"How does one distinguish a truly civilized nation from an aggregation of
barbarians? That is easy. A civilized country produces much good bird
The Birdbooker Report is a special weekly report of a wide variety of science, nature and behavior books that currently are, or soon will be available for purchase. This report is written by one of my Seattle birding pals and book collector, Ian "Birdbooker" Paulsen, and is edited by me and published here for your information and enjoyment. Below the fold is this week's issue of The Birdbooker Report which lists ecology, environment, natural history and bird books that are (or will soon be) available for purchase.
- Meltzer, David J. First Peoples in a New World: Colonizing Ice Age America. 2009. University of California Press. Hardbound: 446 pages. Price: $29.95 U.S. [Amazon: $19.77]. SUMMARY: More than 12,000 years ago, in one of the greatest triumphs of prehistory, humans colonized North America, a continent that was then truly a new world. Just when and how they did so has been one of the most perplexing and controversial questions in archaeology. The author presents an up-to-date summary of the latest research into how North America was colonized by humans during the Pleistocene.
New and Recent Titles:
- Bowler, Peter J. Monkey Trials and Gorilla Sermons: Evolution and Christianity from Darwin to Intelligent Design. 2009. Harvard. Paperback: 256 pages. Price: $17.95 U.S.[Amazon: $12.92]. SUMMARY: The author examines the conflict between Christians, especially the conservative ones and evolutionists. Bowler especially examines the less well known liberal theologians who try to reconcile Christian beliefs with evolution. This book provides a valuable alternative to accounts that stress only the escalating confrontation.
- Gilbert, Suzie. Flyaway: How a Wild Bird Rehabber Sought Adventure and Found Her Wings. 2009. Harper. Hardbound: 340 pages. Price: $25.99 U.S. [Amazon: $17.15]. SUMMARY: Gilbert chronicles her evolution as a wild bird rehabilitator. It started when she took a job at an animal hospital, were she worked with injured birds and started bringing home abused and unwanted parrots. She volunteered at a local rehabilitation facility for injured birds of prey. She finally opened a wild bird rehabilitation clinic, Flyaway, Inc. in her home.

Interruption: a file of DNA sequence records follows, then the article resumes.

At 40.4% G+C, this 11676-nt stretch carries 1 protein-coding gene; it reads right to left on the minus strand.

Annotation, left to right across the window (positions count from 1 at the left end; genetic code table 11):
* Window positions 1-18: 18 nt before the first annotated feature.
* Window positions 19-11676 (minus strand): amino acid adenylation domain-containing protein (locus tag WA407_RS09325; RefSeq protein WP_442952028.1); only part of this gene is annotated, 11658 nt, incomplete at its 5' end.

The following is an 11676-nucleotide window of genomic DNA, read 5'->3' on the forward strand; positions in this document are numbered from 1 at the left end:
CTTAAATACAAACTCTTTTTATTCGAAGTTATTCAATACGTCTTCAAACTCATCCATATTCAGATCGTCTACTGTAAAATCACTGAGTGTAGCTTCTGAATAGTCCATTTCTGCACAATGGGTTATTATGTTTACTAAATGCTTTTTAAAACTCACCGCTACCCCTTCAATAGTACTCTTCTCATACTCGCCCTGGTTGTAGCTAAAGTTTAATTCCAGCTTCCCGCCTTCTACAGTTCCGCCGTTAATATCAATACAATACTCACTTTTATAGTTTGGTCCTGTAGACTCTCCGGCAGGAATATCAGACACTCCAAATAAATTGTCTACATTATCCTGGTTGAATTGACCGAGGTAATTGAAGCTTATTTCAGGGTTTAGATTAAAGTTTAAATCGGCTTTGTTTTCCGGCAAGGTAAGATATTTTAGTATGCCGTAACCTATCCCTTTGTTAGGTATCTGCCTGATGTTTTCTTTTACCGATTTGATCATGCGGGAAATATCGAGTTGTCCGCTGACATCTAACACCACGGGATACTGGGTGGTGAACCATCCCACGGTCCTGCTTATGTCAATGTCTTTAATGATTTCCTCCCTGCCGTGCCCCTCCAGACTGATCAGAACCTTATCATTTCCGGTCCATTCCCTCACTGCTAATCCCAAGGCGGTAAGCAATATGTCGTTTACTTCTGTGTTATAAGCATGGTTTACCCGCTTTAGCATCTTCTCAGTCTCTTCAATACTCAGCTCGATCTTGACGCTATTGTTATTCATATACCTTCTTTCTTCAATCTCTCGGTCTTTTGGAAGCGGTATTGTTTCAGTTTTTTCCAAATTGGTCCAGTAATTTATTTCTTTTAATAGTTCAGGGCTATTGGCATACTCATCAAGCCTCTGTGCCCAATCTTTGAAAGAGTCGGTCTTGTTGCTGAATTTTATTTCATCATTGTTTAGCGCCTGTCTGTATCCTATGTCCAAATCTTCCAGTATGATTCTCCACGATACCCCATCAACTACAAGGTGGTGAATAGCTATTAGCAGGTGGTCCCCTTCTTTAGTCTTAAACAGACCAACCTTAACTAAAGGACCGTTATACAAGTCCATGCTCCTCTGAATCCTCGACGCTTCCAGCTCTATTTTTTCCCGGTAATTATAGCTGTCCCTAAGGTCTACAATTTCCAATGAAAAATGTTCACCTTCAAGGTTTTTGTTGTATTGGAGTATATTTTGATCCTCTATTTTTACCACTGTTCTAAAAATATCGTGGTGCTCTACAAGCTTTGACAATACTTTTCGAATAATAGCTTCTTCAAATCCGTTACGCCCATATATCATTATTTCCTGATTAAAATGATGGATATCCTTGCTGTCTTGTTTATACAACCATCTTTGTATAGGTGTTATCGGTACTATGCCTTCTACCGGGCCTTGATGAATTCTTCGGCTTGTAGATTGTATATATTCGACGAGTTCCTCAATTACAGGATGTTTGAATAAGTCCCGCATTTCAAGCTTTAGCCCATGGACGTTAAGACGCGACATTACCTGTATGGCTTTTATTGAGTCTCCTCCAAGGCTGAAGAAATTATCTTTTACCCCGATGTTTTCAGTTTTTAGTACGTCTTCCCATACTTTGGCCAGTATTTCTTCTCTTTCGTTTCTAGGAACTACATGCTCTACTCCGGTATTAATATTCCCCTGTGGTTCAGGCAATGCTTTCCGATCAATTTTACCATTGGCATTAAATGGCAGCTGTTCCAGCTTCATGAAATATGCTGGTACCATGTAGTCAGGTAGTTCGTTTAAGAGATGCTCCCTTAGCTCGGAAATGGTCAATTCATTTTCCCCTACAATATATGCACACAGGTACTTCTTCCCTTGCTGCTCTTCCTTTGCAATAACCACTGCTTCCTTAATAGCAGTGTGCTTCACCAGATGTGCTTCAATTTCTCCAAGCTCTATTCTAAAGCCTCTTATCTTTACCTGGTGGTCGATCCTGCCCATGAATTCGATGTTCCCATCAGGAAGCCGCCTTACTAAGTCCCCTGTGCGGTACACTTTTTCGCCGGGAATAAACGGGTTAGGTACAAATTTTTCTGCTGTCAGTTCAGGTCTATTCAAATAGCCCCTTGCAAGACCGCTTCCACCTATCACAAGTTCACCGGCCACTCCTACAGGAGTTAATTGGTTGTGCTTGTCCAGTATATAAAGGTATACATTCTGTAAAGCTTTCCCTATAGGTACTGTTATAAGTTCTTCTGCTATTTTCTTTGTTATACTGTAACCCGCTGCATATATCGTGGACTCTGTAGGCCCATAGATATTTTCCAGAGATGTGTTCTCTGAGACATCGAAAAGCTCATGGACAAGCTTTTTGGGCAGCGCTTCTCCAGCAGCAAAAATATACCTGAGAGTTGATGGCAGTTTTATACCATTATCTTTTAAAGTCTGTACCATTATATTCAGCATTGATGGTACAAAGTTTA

- Kroodsma, Donald. Birdsong by the Seasons: A Year of Listening to Birds. 2009. Houghton Mifflin Harcourt. Hardbound: 366 pages. Price: $28.00 U.S. [Amazon: $18.48]. SUMMARY: This book is made up of 24 stories about birdsongs during a year. The stories begin with a Pileated Woodpecker on New Year's Day and end just before Christmas with a chorus of singing birds in Massachusetts. Includes a 2 CD set of birdsongs.
- Uglow, Jenny. Nature's Engraver: A Life of Thomas Bewick. 2009. University of Chicago Press. Paperback: 458 pages. Price: $18.00 U.S. [Amazon: $12.24]. SUMMARY: Thomas Bewick's (1753-1828) "History of British Birds" was the first illustrated field guide of its kind for ordinary people, filled with woodcuts of astonishing accuracy and beauty. The author tell Bewick's story on how he became one of Britain's greatest and most popular engravers.
- Whaley, Jo (photographer). The Theater of Insects. 2008. Chronicle Books. Hardbound: 128 pages. Price: $22.95 U.S. [Amazon: $15.61]. SUMMARY: Inspired by natural history dioramas of an earlier era of scientific discovery, Whaley stages her photographs of insects to emphasize their exquisiteness through color, texture, and lighting. Essays by entomologist Linda Wiener, photography curator Deborah Klochko, and Whaley herself complete this stunning volume.
- Wulf, Andrea. The Brother Gardeners: Botany, Empire and the Birth of an Obsession. 2008. Knopf. Hardbound: 356 pages. Price: $35.00 U.S. [Amazon: $23.10]. SUMMARY: The author explores the story of a small group of 18th century naturalists who made Britain a nation of gardeners and the epicenter of horticultural and botanical expertise. It's a story of a garden revolution that began in America.